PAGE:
- GENERAL COMMERCIAL INDEX PRICING MOMENTUM CONTINUES: The Equal-Weighted General Commercial Composite Index, which is dominated by smaller, less expensive properties, increased by 4.3% in the 3rd quarter 2012, the largest quarterly gain recorded since the start of the recession. The General Commercial Index has recovered by 8.2% since its trough in March 2011.
- DISTRESS LEVELS DECLINING: Only 18.1% of observed trades in September 2012 were distressed, a level notably lower than the 28.8% average over the past three years. This reduction in distressed deal volume should lead to higher, more consistent pricing, and may also improve liquidity by giving lenders more confidence to finance deals.
Quarterly CCRSI Property Type Results
Multifamily pricing continued to improve in the third quarter of 2012. This property sector has been leading the pricing recovery among all major commercial property types in terms of timing and magnitude. The Multifamily Index advanced by a cumulative 31.9% from the trough in December 2009, through the third quarter of 2012, putting this sector just 17.4% below its peak pricing level reached in 2007.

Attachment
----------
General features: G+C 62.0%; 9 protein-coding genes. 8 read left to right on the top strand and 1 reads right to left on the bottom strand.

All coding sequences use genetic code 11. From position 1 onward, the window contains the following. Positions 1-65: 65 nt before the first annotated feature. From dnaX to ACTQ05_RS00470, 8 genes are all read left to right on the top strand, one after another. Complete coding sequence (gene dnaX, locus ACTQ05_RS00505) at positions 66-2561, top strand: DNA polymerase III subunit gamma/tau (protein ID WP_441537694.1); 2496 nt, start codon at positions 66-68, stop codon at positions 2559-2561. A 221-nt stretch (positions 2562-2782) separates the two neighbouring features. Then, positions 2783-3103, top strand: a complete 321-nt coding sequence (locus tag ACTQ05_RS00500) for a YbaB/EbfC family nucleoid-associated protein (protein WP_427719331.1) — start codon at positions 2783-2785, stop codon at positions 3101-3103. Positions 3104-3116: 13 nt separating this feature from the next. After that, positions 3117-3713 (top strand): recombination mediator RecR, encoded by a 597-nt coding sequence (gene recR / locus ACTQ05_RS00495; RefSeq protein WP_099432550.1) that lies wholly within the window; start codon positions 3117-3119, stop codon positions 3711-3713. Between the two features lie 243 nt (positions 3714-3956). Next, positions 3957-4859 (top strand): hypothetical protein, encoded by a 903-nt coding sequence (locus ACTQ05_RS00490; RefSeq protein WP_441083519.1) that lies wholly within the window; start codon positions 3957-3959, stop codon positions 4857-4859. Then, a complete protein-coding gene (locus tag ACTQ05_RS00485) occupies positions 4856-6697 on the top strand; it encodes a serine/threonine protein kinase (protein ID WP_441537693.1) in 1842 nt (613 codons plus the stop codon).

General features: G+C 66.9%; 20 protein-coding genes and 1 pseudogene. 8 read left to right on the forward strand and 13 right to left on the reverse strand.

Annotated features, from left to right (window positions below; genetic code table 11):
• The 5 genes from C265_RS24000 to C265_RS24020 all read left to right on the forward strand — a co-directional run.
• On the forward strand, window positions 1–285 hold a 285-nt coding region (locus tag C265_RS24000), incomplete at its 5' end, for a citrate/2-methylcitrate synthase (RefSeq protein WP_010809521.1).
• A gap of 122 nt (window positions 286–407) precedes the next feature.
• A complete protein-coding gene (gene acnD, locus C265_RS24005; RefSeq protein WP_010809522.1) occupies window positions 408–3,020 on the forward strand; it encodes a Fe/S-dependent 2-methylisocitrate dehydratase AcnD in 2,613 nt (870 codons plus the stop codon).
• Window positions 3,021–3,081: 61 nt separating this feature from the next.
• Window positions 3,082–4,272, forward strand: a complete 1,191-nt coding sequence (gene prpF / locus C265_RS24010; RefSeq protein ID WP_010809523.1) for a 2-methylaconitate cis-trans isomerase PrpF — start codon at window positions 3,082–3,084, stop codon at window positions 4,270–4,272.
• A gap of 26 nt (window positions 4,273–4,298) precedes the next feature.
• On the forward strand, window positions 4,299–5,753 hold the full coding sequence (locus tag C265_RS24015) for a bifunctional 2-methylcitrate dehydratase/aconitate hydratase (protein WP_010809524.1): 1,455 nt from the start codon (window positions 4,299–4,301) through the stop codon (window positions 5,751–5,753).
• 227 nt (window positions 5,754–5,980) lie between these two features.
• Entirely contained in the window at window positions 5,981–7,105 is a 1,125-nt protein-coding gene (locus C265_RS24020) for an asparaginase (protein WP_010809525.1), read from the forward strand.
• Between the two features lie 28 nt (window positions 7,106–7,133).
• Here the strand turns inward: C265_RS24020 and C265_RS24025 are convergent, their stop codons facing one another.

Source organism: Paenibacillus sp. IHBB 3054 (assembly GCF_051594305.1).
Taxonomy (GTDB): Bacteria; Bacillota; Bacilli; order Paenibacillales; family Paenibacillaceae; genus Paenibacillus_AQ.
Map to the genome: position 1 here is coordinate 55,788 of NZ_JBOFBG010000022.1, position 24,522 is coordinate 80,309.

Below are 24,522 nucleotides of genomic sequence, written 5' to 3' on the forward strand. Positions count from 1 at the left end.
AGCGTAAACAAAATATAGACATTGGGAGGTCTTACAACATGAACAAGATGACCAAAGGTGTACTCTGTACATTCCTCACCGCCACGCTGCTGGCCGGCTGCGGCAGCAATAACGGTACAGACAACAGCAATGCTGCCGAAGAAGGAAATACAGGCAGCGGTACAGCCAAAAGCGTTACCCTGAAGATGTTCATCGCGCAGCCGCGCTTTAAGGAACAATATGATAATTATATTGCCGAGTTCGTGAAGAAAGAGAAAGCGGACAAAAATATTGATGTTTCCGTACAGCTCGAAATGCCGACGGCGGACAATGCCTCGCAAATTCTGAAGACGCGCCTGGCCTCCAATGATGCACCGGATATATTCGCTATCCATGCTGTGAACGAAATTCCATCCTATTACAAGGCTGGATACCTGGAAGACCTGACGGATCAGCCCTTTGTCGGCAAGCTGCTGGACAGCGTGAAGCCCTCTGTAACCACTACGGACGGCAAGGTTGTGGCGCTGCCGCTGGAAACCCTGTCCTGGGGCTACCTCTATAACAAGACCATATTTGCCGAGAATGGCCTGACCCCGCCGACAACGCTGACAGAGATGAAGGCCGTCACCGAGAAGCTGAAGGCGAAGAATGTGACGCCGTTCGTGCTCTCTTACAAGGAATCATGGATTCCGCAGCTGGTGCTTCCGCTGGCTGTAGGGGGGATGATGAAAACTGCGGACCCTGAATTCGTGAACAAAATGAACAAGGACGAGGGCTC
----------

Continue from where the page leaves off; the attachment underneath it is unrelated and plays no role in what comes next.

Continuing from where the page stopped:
The Office Index was up by 6.5% over year-ago levels as office-using employment growth outpaced overall employment growth during the past year, attracting a return of capital and a subsequent rise in pricing. Low capitalization rates in the multifamily sector have pushed investors in search of higher yields into alternative property types, which has contributed to the acceleration in price index growth since the start of 2012 in the office and industrial markets.